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Audubon, On The Wings Of The World Hardcover – April 4, 2017
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A creative reimagining of the life of a man obsessed with the American wilderness and a reminder of a time, long gone, in which birds were so plentiful that the sky went dark when they passed.
―Christoph Irmscher, author of The Poetics of Natural History
With soft illustrations and introspective dialogue, Audubon: On the Wings of the World guides you through his obsessive quest to gather knowledge on North America’s avians.
Grolleau & Royer have created a beautiful tribute to one of America’s first voices for conservation. For any student of history or lover of the natural world, setting aside an hour or two to experience this book will be well worth the time.
―Historical Novel Society
Expressive design and subtle color impart the wonder of natural discoveries on the page, accompanying a sometimes nonlinear account of his life. Royer’s art holds a mirror to nature that’s both idealized and surreal. […] it’s easy to empathize with the rapture at nature as portrayed in the lush, strange beauty of these pages.
Environmentalists, artists, and birders will find this volume enchanting and affecting.
This handsome historical hardcover gives a stunning portrait of the American wilderness in the early 1800s while reminding us what artists may suffer when driven by creativity, as well as the sacrifices of those around them.
―School Library Journal
Everything feels rich and strange and unrestricted, much like the continent must have felt in the early 19th century, when Audubon set out on his journeys. In other words, On the Wings of the World wants to do cataract surgery on your impressions of the time, the place and central figure, and it succeeds beautifully.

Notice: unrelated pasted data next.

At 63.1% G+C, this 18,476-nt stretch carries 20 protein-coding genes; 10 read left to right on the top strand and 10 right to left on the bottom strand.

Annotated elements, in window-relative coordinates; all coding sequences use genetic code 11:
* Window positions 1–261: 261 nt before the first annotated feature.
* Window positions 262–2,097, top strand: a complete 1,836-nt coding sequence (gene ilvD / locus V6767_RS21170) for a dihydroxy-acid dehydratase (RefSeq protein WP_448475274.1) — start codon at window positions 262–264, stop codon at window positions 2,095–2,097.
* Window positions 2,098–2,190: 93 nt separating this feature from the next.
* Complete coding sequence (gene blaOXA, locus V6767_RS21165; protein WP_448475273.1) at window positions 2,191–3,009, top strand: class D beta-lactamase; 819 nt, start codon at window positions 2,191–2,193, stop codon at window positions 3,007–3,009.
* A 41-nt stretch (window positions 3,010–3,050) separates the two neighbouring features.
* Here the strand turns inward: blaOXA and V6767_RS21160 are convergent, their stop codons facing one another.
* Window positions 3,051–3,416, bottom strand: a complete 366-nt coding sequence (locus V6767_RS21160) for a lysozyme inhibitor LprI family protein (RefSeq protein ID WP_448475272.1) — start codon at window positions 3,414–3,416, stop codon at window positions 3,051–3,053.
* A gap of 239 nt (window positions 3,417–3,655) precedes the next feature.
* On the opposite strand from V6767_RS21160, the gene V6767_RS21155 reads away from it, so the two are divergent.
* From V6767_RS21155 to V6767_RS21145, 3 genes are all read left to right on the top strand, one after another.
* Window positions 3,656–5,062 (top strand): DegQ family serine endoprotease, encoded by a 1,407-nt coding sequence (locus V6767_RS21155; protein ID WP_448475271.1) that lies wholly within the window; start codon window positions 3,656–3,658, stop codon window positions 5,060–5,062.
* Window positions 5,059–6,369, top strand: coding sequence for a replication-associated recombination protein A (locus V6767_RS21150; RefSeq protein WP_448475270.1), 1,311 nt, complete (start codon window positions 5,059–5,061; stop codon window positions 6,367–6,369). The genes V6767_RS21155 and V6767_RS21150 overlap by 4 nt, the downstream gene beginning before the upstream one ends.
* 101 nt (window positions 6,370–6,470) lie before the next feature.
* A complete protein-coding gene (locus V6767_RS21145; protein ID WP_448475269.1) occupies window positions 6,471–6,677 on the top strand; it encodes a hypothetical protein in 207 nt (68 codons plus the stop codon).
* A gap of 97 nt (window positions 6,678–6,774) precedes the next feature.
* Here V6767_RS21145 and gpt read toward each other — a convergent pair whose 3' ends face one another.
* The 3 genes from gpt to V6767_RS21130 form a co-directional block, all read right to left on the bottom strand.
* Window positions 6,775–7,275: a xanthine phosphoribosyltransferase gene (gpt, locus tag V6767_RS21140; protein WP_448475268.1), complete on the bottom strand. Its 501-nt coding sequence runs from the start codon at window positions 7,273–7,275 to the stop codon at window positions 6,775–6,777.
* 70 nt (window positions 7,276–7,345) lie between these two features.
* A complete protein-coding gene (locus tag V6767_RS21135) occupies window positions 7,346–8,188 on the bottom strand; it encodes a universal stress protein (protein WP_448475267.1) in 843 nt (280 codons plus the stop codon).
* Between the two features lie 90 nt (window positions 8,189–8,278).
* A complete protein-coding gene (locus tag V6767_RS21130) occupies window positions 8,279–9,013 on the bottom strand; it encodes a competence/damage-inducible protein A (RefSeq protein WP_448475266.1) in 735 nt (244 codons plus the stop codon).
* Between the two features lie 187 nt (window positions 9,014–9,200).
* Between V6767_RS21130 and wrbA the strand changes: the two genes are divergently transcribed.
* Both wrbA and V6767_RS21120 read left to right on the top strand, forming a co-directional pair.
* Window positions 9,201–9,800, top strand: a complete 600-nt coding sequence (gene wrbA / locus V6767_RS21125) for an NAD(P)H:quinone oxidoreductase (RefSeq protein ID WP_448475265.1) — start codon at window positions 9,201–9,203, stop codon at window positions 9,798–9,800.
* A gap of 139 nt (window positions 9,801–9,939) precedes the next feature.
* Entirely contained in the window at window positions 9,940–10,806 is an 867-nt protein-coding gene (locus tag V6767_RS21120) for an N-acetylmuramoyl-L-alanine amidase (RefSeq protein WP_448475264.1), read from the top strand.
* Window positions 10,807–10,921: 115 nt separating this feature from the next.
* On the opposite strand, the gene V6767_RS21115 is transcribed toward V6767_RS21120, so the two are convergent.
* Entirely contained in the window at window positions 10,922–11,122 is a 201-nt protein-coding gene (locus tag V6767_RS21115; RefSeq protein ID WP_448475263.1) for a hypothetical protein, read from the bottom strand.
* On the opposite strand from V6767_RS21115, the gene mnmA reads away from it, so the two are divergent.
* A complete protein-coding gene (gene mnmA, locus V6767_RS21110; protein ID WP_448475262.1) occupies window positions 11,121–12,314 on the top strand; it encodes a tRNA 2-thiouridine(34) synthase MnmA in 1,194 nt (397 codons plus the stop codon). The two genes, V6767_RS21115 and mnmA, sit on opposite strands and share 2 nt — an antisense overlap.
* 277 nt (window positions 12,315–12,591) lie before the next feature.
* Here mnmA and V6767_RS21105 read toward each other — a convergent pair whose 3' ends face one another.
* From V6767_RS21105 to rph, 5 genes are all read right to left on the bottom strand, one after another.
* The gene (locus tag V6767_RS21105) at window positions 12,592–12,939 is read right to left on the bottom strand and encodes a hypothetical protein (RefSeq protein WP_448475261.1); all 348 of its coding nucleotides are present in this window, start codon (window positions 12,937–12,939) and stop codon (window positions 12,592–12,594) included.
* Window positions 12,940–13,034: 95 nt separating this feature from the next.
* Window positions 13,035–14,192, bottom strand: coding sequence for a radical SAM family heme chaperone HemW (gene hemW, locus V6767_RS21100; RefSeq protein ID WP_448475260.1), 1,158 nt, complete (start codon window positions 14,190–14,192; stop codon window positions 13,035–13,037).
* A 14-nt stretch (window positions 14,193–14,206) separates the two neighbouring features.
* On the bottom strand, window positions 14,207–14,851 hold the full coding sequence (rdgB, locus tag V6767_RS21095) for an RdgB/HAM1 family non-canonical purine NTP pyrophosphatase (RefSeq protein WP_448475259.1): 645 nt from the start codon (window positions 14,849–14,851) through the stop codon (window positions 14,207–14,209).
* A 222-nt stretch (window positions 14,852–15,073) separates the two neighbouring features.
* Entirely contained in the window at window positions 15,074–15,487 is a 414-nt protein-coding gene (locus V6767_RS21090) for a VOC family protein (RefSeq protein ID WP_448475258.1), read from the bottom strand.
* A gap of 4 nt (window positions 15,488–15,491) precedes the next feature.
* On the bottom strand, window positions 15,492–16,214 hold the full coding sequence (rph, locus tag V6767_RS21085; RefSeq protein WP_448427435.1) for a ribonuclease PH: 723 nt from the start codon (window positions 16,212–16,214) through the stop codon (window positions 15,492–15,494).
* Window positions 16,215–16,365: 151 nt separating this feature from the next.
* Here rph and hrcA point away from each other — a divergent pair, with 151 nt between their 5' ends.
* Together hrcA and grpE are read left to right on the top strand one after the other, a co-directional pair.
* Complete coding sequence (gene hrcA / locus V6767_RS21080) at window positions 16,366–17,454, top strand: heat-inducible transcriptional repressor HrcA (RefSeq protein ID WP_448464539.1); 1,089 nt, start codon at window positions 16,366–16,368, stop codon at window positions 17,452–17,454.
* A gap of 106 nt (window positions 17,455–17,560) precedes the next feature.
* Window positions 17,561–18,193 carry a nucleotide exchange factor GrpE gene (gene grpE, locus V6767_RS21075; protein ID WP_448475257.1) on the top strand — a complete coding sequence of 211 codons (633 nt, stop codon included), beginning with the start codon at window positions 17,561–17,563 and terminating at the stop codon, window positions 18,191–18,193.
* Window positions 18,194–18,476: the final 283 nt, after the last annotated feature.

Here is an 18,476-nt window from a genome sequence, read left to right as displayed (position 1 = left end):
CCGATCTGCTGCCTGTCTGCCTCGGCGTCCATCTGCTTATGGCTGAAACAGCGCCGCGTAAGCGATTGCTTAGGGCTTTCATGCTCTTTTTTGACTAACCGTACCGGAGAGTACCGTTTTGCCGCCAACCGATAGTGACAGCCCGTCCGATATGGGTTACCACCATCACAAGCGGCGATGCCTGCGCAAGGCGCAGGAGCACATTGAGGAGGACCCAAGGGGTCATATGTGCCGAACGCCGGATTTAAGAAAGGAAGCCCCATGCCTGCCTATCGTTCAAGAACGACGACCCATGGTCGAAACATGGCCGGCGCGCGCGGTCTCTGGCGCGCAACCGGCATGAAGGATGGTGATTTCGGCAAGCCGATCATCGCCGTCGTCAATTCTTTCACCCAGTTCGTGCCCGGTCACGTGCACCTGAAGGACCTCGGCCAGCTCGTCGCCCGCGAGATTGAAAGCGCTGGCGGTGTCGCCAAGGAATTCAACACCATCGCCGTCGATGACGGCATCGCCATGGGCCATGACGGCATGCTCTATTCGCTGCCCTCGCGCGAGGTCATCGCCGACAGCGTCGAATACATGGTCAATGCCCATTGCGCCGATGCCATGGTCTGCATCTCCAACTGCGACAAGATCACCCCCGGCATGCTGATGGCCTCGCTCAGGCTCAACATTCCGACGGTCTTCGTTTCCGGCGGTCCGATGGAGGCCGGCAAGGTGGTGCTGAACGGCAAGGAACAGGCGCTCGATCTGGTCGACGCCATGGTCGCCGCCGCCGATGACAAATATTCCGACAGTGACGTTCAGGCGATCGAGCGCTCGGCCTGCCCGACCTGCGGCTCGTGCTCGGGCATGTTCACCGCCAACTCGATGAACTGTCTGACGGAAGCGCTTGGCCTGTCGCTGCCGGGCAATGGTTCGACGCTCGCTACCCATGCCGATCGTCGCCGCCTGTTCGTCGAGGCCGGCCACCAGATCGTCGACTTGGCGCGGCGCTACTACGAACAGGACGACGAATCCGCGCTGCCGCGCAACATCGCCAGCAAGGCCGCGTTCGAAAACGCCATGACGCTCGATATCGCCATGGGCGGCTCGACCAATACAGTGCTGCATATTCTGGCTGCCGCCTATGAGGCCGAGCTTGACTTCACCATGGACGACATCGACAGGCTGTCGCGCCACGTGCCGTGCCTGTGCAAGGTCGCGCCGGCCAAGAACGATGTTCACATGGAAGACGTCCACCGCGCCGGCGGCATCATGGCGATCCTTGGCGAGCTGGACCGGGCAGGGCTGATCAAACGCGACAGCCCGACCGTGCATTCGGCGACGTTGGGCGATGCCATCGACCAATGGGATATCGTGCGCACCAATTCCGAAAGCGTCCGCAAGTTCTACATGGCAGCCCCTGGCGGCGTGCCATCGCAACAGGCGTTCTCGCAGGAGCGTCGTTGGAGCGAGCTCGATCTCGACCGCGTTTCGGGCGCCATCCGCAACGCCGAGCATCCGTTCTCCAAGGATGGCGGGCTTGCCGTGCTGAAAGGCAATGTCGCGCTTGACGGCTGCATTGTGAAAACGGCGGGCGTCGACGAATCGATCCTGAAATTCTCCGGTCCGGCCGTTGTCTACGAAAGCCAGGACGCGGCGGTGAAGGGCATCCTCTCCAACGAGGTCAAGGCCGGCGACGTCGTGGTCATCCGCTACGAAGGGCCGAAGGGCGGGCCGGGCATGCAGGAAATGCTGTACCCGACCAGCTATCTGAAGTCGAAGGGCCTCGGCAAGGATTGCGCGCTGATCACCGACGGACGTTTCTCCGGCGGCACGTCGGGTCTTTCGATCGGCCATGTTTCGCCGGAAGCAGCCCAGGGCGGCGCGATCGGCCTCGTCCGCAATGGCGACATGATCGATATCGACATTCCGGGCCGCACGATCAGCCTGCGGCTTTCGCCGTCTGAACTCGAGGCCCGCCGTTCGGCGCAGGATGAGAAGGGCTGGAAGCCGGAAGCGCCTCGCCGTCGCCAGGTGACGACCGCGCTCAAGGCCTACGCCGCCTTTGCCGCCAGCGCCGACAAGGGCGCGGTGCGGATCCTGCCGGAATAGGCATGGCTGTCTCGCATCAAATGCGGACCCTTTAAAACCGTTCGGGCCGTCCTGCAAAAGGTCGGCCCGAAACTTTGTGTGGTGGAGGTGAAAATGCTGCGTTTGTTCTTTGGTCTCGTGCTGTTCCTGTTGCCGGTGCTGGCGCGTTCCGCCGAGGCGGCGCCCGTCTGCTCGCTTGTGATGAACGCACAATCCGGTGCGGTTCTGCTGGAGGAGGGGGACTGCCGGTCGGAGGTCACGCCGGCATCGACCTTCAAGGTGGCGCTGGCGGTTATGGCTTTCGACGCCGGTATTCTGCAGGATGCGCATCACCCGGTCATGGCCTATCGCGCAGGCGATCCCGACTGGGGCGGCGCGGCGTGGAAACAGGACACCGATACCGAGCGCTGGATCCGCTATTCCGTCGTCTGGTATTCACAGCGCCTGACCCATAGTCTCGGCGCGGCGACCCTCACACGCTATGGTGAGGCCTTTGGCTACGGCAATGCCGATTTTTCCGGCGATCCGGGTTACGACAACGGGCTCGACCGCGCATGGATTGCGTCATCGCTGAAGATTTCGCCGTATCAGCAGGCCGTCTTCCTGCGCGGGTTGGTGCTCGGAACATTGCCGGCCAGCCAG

What makes this book such a fascinating read is instead of glorifying a person that was unarguably a passionate and expressive artist, it unflinchingly describes a man that was clearly a product of his time.
Grolleau and Royer present the life of a very flawed person whose extreme efforts made lasting impact and leave you with plenty to think about regarding conservation as well as the nature of art.
Audubon: On the Wings of the World is a fascinating and extraordinary life story, highly recommended especially for public library graphic novel collections.
―Midwest Book Review
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Thanks to reading Nancy Plain's biography of Audubon, I knew what to expect going into this. I think his artwork is incredible, and this focuses on that. As a man, he was an awful husband and father. They actually gloss over a lot of Audubon's failings as a father and husband in this version. (He really put his art first, was horrible with money, and his wife was probably the most patient woman on the planet to wait for him and keep the family going in all his absences.) They also don't cover half of the challenge of getting his book to print, or that his entire family helped get it to print in England. So I definitely suggest reading Plain's book if you want more details (she also explains why he killed so many of his painting subjects which this doesn't really address). As an intro to the artist and an amazing piece of artwork, though, this does the job.
Notes on content: Maybe three mild swear words. There are three illustrations of women with naked chests (two of a Native American woman, and one in a dream that's supposed to be Mother Nature or something similar). (I easily gave them Sharpie bikinis so I could put this on the school shelves.) Audubon was known as a horrid flirt, but this glosses over that largely though some young women come to him in the nightgowns and demand that he sketch them (they keep clothes on thankfully). Some animal deaths are depicted on page including one dissection. Some men try to rob Audubon at one point and one of the robbers may or may not have been seriously hurt (no blood shown).
I love the art in this book, and the storytelling is really interesting and complex. The narration is non-linear, and the story is conveyed through both pictures and words, so neither can be expected to do the whole job. It is not a book for small children, so if you are new to graphic novels, don't assume because it looks like a "cartoon" that it is fine for kids; even if the content were fine, a child would have a hard time following the story.
It was really fun to imagine the country as it was when JJ.A was doing his work, and to learn about the historical context of his research and painting.